Dennis Paphitis
Photo by James Braund

Dennis Paphitis: “Life without some excess, forget it”

Short Profile

Name: Dennis Paphitis
Place of birth: Melbourne, Victoria, Australia
DOB: 1963
Occupation: Founder of Aesop

Mr. Paphitis, your cosmetic company Aesop incorporates aspects of philosophy, poetry, and refined architecture into its brand. What is more important, form or function?

A product needs to perform, but if it can do so with a little poetry, so much the better. Technology increasingly robs us of the “mystical” in our lives, but not everything needs to be fast, available, and convenient. I like ideas and products that reveal themselves slowly – more whisper than scream, something that becomes part of our own personal universe. I’m always happy to trade off a little function to improve the form, though ultimately both need to co-exist. More than form, I feel strongly that the ethos of all great brands must be built around a set of coherent principles that find expression in distinct and compelling ways.

There is a system and a method for every process in your company, from the toilet paper to the way a parcel is wrapped – even the finance department has approved colors it can use for graphs. Why are those things important, even if most of your customers won’t ever see them?

The parts that you don’t see often matter the most. The smallest, well-intended rituals and gestures matter and the energy they generate infuse into space, spirit, and eventually the product itself. It’s why the philistine plagiarists who attempt to copy what we do always fail – always. Thousands of seemingly insignificant and bizarre actions accrue and collude together to become the essence of the product. I think the same principle applies to people. It’s our human fractures that make us appealing. Perfection bores me.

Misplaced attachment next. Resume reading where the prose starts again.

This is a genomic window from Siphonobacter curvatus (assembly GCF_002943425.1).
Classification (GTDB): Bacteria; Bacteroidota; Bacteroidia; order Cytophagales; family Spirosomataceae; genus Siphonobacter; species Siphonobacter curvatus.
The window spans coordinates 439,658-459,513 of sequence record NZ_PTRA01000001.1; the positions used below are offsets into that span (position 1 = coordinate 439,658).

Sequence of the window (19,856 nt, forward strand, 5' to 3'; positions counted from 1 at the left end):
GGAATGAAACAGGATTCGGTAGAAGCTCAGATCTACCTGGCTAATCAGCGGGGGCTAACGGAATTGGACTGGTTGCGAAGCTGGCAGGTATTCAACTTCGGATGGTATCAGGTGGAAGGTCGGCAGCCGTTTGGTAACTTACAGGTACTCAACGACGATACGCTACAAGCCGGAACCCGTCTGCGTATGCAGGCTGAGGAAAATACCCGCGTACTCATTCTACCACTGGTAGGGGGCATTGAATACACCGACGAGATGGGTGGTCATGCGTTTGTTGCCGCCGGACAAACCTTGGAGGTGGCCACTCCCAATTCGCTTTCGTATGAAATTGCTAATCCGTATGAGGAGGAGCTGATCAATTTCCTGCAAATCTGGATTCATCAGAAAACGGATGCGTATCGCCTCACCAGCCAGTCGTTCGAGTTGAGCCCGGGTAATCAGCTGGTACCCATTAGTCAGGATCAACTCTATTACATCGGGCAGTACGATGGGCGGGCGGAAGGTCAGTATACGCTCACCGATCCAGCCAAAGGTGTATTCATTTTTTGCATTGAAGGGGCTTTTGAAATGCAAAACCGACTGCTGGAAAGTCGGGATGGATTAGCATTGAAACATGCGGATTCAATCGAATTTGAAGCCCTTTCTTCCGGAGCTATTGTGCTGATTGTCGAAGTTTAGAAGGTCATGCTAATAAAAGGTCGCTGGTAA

There are now over 100 stores around the world. Has it been challenging to maintain authenticity as your brand has grown?

Authenticity is an uncompromising decision that needs to be taken at the outset of a brand’s journey. It’s a commitment to “doing it well” with minimal tradeoffs and a capacity to endure pain where required if that’s what’s required for the best, long term outcome. So much of the commercial environment around us is ugly, lazy, and banal. We’re so often accosted with a kind of cheap aesthetic assault designed to momentarily titillate and superficially provoke. Enduring brands all have a strong and confident signature, a real perspective, a confident aesthetic – aesthetic in the literal sense of the word, to feel and sense something. Taste matters in the end.

Did you have a formative experience with taste as a young person?

I remember in my early teens working for my father in his barbershop after school and spending hours looking at all these strange tonics and grooming products for sale. The well-designed stuff that had been left untouched from the 1960s was so much more interesting than what was being churned out in the late ’70s. Sharp design endures, whether it’s a bottle cap or typography.

“Life is fleeting, the more we fuel ourselves the more we have to give. Life without some excess, forget it.”

Do you feel like the current generation is more interested in products that are simple and honest?

In some ways, yes. We have to remember that our products are very personal; they touch the skin, literally and metaphorically. These products become a trusted friend and one that is not easily superseded. There is a kind of evolutionary discovery that happens as the connection deepens. We’re not for everyone, but those who “get it” really feel like they’ve found their thing. Our products fulfill a real need and we design these to be enjoyable and accessible.